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Inmate, Warden's Wife Found 10 Years Later
Inmate, Warden's Wife Found 10 Years Later
9 minutes ago
Top Stories - AP
By RICHARD GREEN, Associated Press Writer
OKLAHOMA CITY - A convicted murderer and a deputy warden's wife who disappeared nearly 11 years ago have been found living together and raising chickens in Texas. The woman said she was held captive the whole time, staying with the killer out of fear her family would be harmed if she fled.
AP Photo Slideshow: Warden's Wife Held Captive 10 Years Found
•Wanted: Randolph Dial
- includes photos of Parker and Dial (FBI)
Bobbi Parker, 42, was reunited with her husband Tuesday as authorities tried to piece together details of the strange case. "It looked like a husband and wife who hadn't seen each other in 11 years," Texas Ranger Tom Davis of the emotional reunion.
A tip generated by the TV show "America's Most Wanted" led law enforcement to a mobile home in Campti, Texas, where escaped convict Randolph Dial was arrested Monday, said FBI agent Salvador Hernandez. Parker was found a short time later working at a nearby chicken farm; the two were living under assumed names in the trailer outside Campti, a tiny town near the Louisiana border.
Parker and her husband Randy have two daughters, who were 8 and 10 at the time of the disappearance. The family still lives in Oklahoma, where the escape occurred.
Tanya Joy Parker, the sister of Randy Parker, said the two children did not make the trip to Texas. "They are elated, but after 10 years you'd be a little stunned," she said.
Sheriff Newton Johnson had said that Bobbi Parker wanted to stay on the chicken farm, but Hernandez said this was a misinterpretation. Hernandez said that while it is unusual for someone to be held against one's will for so long, it is not unprecedented.
"There have been cases of this kind and typically this will result when someone believes family members might be in danger," Hernandez said.
The FBI continued to question Bobbi Parker on Tuesday in Texas.
Residents of Campti thought something wasn't quite right about the pair over the years. They kept to themselves, never engaged in any personal conversations and avoided going to the nearby town of Center. Their trailer is secluded, near a red dirt road and sitting on a wooded lot across from five long metal chicken houses.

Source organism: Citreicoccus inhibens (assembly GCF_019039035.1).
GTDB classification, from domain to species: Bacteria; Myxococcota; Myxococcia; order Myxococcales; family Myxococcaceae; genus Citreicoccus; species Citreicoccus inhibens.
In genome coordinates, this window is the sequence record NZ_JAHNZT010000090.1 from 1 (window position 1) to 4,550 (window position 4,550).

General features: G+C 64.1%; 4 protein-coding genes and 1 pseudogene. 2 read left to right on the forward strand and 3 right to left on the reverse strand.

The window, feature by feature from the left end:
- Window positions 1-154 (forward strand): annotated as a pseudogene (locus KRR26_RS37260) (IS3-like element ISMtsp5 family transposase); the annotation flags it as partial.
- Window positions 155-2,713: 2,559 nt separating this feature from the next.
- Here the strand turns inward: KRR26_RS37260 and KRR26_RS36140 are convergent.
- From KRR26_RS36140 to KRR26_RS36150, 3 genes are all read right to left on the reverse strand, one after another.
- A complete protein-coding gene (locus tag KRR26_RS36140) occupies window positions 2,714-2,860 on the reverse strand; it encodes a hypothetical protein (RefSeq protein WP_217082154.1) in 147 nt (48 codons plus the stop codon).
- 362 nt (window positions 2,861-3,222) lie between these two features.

"We just thought they might have a couple of warrants or something," said Renae Almaguer, who once worked at a convenience store where the couple shopped for beer, cigarettes, gas and quick groceries. She said she told co-workers "something ain't right with them people."
Dial, a sculptor and painter, was convicted of the 1981 murder of a karate instructor. He had obtained trusty status at the Oklahoma State Reformatory, and he ran an inmate pottery program with Bobbi Parker and had access to the couple's home during the day in staff housing on prison grounds.
Bobbi Parker's mother received a phone call from her the night of the 1994 disappearance traced to Hurst, Texas. "I can't talk now," she said, crying. "I'm OK. Tell the kids I'll see them soon."
A day later, she made a second call, this time from Fort Worth to a friend. It was the last message her family got from her. "Tell the kids I love them and I'll be home soon," she said.
In a jailhouse interview with reporters Tuesday, Dial, 60, said he took Parker at knifepoint when he escaped.
"I was a hostage-taker and will probably live to regret it," Dial said. "But now I don't. Doing a life sentence, at my age, I wouldn't trade it for the past 10 1/2 years."
Dial said their relationship was never romantic and that they lived in separate rooms. He likened Parker's relationship to him as "Stockholm Syndrome," where kidnapping victims become sympathetic to their captors over time, often out of fear of violence.
"She was living under the impression if she ever tried to get away, I would get away and I would make her regret it, particularly toward her family," Dial said. "I didn't mean it, but she didn't know that."
But some residents said if the woman they knew as "Sam" was being threatened, she didn't act like it.
Almaguer said Parker regularly came into the store by herself to cash Dial's payroll check. She said clerks sometimes told her the bank would cash it for her, but Parker would say she was too busy, or didn't want to make the two-mile drive to town.
When Parker did go to town to shop at the main grocery store, she wore a straw gardener's hat — pulled tightly to her head with a scarf — and a baggy dress, Almaguer said. She said people would laugh at how she looked, as if she was in disguise, Almaguer said.
Charles Sasser, a former Tulsa homicide detective who wrote a book about Dial, said the escaped inmate called him in 2001. Sasser also said he spoke with Bobbi Parker, and heard nothing from either one to indicate Parker was held against her will.
"I don't believe it," he said. "I spoke to her and told her to call her children."
Sasser notified the FBI, but agents were unable to determine where the Dial call came from.
Dial said he lived in other Texas towns, including Houston, before moving to Campti. The sheriff estimated Dial had lived in the area about five years.
"Being a small, rural East Texas area, I guess it felt like a good place to be," he said.
Associated Press Writer Lisa Falkenberg contributed to this report from Campti.